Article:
Today I was deep in a salmonberry patch, gently pushing the canes aside, stepping between, over, and through the tall bushes. I looked up to see berries above my head and slipped back to when I was five years old. My grandfather stood beside me in the salmonberry bushes beside his house on Millar Street in Ketchikan. I pointed up at a plump, red berry, and he lifted me up so that I could pick it. I showed him the gem, a shaft of sunlight making it glow in my palm, and he asked me what I thought it would taste like. I popped it into my mouth, said, “Good!” and pointed to another one.
I've always loved wild berries.
Like my friend Pete says, "Nothing healthier than a berry-faced kid. "
In early May the salmonberry blossoms are pretty pink promises. They are an edible trail snack, but I prefer the berries, so I leave the flowers on the bushes. Once pollinated the petals drop off, and hard, green berries start to form.
In mid to late June the berries start to ripen. Salmonberries are red, orange, or yellow, are sweet when ripe, and have lots of seeds.
Salmonberries don’t ripen all at once, extending the season.
So far this season has been sunny, and the salmonberry crop is excellent – fat, juicy berries,and lots of them. My sweetheart and I went picking in a spot where the bushes were even over his head, and he is tall. Some of the berries are already overripe, but there were plenty of perfect berries for us. He picks into an ice cream bucket strung on his belt. I like to use a sturdy plastic fruit bag, but have to be very careful not to snag it…or me. Salmonberry bushes, being a part of the rose family, have thorns.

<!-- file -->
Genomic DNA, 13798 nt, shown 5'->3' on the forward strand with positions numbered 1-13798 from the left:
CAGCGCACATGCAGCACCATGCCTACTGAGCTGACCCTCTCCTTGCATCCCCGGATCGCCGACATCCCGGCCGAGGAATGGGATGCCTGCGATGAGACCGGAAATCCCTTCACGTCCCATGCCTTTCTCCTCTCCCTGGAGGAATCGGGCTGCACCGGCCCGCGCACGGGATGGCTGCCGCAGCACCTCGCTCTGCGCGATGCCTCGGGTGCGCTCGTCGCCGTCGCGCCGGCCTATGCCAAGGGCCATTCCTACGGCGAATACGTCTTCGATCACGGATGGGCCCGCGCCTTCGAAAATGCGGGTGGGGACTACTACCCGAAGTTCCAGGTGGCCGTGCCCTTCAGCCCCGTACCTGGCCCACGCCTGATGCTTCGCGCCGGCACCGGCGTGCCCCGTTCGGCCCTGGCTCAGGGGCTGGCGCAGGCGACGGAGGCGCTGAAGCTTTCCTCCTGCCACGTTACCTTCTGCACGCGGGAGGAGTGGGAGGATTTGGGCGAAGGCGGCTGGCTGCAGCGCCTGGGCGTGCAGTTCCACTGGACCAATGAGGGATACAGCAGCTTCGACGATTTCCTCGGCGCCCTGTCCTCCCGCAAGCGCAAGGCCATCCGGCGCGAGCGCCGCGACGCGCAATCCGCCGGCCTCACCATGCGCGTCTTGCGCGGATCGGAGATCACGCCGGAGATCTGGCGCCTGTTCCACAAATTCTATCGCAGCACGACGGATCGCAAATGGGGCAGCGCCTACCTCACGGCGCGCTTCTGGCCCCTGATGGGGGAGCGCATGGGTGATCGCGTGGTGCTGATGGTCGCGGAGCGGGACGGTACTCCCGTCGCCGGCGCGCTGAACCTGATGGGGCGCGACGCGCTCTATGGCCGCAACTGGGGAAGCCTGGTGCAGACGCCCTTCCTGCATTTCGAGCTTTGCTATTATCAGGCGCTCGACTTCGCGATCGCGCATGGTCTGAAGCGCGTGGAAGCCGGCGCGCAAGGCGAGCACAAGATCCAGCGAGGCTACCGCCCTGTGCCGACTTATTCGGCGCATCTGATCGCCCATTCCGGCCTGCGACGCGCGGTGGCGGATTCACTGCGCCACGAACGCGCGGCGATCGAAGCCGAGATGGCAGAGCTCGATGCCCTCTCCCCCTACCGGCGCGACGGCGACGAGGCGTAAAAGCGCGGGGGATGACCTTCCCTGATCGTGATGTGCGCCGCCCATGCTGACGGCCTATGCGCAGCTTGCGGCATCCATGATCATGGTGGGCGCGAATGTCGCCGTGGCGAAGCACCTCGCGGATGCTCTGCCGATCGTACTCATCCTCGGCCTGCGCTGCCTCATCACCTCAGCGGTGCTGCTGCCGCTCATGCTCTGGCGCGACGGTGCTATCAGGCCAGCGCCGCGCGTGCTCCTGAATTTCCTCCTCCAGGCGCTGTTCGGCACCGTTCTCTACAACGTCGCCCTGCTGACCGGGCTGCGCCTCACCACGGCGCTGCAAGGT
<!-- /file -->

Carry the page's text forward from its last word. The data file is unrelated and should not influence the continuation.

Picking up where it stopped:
I roll the ripe berries off of the bush with light fingertip
pressure. They are soft, with shiny skins. Firm berries that
want to stay on the bush are not ripe, and berries with dull skins are
overripe. There is just no use in picking either of those. Perfectly ripe berries are sweet and flavorful.
Salmonberries must be cared for immediately. They crush in the berry bucket if they are over a few inches deep, or if they get too warm. Like raspberries, salmonberries can mold or ferment quickly. For making juice and jelly we pack them into gallon bags, juice and all (there will be juice in the bottom of the berry bucket!), and freeze them. After freezing they give up more juice than fresh berries.
When I make salmonberry juice I run the berries through a chinois, pressing as much pulp and skin through as I can. A few seeds escape, too, so I strain the juice once more, through a mesh sieve. It is good straight, over ice, or can be mixed with sparkling apple cider for a little fizziness.
Maybe this year I will have a little self control, and save some juice to make jelly.
Do you like red, orange, or yellow salmonberries best?
Not all berries are meant to make it into the berry bucket. Straight into the mouth! Yum!
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